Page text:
Of course, every trip wouldn’t be complete without anything to bring home as giveaway to your family and/or friends, or simply for your own pleasure. From my experience, Vietnam isn’t really that big on specially-packaged or ‘export quality’ souvenir treats aside from packed banana or vegetable chips, or chocolate-covered dried mangoes. They are more on the typical touristy things like shirts, hats, fridge magnets, key chains and whatnot. What you should look out for however are the local goodies like dried/preserved fruits and nuts, coffee beans, local tea blends, spices and/or instant Vietnamese rice noodles. It’s available almost anywhere, in any shop. If I actually had a choice, I would bring home bags and bags of their sweetened plain yogurt.


Be Involved

Feature Us
Become a Local Guide
Become a Contributor


My 4 Annual Tagaytay Go-To Places

My 4 Annual Tagaytay Go-To Places


We all have that familiar spots that our families visit as an annual tradition. For my family, that is Tagaytay. We love it not only for the chilly weather, but for that feeling of escape that it gives, away from the busyness of our everyday lives.

Over the years, new spots have emerged for you to eat, shop and do things at, but this list is not about that. Here are 5 places that my family loves to come back to year by year.


1. Ilog Maria Honeybee Farms



Lakad Philippines


This has to be one of my favorite homegrown brands. We’ve religiously visited ever since it was small, and we’ve seen their following and their little farm grow over the years. Ilog Maria sells all-natural products like household, aromatherapy, skincare, health and personal products, as well as natural handmade soaps. What makes it special is that bee by-products such as bee pollen, honeycomb, beeswax or raw honey is the star ingredient in most of their products. All materials are sourced locally, if not regionally, and chemicals are not introduced even in the farm itself. They’re also an advocate in saving the lives of bees. It’s haven for organic fanatics.


Contact Info:

47 Aguinaldo Highway, Lalaan 1, Silang, 4118 Cavite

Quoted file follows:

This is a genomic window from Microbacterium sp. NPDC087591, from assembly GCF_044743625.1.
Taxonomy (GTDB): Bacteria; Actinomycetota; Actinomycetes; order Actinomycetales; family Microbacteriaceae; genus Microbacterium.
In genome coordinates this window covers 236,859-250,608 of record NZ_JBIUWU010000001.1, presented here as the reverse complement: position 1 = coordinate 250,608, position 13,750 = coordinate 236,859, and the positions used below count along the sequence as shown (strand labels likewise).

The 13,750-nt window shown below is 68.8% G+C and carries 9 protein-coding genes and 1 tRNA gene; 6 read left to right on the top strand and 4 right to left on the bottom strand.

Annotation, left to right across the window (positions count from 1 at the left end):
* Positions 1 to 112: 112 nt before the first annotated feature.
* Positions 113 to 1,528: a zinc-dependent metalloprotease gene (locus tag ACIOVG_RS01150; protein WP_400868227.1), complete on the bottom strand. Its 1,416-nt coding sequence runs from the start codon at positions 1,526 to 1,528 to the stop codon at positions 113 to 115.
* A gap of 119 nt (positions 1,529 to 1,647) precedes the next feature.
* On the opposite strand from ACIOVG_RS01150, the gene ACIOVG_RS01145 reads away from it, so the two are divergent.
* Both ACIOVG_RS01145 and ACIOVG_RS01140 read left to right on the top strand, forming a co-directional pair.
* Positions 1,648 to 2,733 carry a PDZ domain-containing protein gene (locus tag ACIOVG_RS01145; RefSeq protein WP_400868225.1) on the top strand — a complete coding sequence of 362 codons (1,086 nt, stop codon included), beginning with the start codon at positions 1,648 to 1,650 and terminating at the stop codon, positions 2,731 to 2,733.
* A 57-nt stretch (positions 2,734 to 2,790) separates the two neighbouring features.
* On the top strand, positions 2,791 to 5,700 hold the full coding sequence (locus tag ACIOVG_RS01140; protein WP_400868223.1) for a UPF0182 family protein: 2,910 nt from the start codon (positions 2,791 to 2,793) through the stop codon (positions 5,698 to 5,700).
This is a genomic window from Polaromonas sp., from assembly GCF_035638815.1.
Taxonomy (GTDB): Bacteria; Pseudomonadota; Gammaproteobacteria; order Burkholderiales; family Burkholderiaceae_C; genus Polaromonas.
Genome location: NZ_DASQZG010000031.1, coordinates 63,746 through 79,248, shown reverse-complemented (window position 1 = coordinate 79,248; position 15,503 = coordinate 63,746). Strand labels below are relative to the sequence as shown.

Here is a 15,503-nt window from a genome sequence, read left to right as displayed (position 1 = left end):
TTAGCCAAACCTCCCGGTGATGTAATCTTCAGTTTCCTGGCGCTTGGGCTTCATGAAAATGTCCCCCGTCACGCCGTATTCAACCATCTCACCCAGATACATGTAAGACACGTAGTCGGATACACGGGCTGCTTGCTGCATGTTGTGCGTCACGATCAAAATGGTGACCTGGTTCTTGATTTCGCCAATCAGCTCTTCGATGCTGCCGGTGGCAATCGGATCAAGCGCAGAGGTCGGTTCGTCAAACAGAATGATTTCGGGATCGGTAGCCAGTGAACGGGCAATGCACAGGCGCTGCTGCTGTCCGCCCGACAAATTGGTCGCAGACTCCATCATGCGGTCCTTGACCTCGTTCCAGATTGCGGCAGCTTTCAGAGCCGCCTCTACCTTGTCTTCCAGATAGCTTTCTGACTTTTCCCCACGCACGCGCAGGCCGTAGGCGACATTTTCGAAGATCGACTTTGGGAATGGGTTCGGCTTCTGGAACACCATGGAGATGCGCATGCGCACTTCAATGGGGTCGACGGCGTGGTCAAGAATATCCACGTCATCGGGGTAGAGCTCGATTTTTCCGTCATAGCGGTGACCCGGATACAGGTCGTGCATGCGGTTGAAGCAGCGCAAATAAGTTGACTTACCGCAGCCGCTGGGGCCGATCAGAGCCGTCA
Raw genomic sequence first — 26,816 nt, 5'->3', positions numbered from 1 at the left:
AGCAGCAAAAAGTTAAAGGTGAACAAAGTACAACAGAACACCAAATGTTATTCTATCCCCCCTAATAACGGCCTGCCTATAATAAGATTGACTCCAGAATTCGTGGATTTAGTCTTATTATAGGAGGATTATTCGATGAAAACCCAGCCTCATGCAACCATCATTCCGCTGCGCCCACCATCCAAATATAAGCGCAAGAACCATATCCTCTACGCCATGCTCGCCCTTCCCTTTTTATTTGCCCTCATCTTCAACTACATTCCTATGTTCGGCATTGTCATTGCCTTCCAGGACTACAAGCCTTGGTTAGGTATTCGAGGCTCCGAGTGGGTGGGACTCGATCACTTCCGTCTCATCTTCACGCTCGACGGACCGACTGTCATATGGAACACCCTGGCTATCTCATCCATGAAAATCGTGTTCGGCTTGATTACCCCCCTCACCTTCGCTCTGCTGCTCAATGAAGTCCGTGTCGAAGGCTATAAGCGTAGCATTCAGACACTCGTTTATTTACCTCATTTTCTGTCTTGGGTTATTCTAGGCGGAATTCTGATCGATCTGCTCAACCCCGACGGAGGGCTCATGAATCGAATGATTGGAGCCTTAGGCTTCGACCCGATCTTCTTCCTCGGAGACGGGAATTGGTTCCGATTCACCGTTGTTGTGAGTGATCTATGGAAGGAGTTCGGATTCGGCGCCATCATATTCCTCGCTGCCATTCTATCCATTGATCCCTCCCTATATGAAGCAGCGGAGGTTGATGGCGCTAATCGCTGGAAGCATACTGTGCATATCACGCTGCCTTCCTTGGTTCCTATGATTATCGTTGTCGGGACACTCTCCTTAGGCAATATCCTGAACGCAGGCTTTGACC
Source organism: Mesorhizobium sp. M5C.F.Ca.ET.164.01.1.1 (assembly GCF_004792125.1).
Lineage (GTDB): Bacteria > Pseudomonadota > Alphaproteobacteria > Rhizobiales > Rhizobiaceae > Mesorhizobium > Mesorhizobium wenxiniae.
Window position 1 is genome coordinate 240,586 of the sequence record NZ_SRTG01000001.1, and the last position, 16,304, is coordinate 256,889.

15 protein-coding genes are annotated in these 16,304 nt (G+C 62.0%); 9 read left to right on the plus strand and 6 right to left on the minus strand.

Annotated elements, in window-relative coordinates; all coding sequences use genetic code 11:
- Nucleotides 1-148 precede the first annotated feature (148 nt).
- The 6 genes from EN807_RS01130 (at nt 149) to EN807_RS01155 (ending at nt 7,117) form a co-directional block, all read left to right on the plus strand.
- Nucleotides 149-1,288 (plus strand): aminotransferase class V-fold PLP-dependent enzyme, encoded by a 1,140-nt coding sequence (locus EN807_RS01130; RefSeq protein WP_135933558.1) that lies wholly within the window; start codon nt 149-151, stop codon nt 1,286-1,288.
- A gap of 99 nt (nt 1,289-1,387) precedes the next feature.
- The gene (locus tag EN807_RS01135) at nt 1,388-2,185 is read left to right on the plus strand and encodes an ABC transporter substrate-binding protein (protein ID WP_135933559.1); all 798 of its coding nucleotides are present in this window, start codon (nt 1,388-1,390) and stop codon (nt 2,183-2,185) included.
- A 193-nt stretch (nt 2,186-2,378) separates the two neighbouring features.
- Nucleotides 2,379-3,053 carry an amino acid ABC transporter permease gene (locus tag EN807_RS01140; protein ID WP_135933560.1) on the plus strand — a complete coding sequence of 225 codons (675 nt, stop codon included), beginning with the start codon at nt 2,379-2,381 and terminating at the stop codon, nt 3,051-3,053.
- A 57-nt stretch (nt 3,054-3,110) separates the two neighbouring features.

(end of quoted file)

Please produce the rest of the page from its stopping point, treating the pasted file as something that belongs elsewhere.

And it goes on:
Open from Tuesdays to Sundays, 8AM to 5PM




2. Amira’s Buco Tart Haus



urmajestysire, WordPress


Coconuts are abundant in Tagaytay and one thing you’d notice is the countless number of buko pie shops everywhere you go. It’s inevitable for you to pick up a box of baked goodies that’s fresh from the oven. I get my fix here at Amira’s Buco Tart House. The owner started off working in the 90’s with cakes and breads but they became famous with their All-Year Favorite Buco Tart. They have long expanded to more than just tarts but their classic with apple crumble crust on top and sweet coconut meat on the inside will always have my heart.


Contact Info:

Aguinaldo Highway Corner SVD Road

Barangay Maitim 2nd East Tagaytay City

Open daily from 7AM to 7PM

(0916) 360-2849 or (046) 413-4109




3. Bawai’s Vietnamese Kitchen


Aubrey Abalos


Your commercial Vietnamese restaurants at the malls have nothing against Bawai’s authenticity at their home-cooked offerings, in fact they’ve mastered to get me craving every once in awhile. Everything’s good in here, not only the food, but the scenery as well because it’s quiet, airy and perfect for that family get-together or even just a simple romantic lunch with your loved one. Goi Cuon (fresh spring rolls), Chao Tom (pounded shrimp on sugarcane skewers), Ca Kho To (braised fish in caramel and coconut juice sauce) and of course, Pho Bo (traditional beef noodle soup) are definite hits at this restaurant.


Contact Info:

Hernandez Street, Purok 5, Bukal, Silang, Cavite

Open from Tuesday to Sunday, 11AM to 2PM, 5PM to 8PM

0920 972 2924

Facebook: www.facebook.com/bawais


4. Memory Lane



Kap10bob Photoblog, WordPress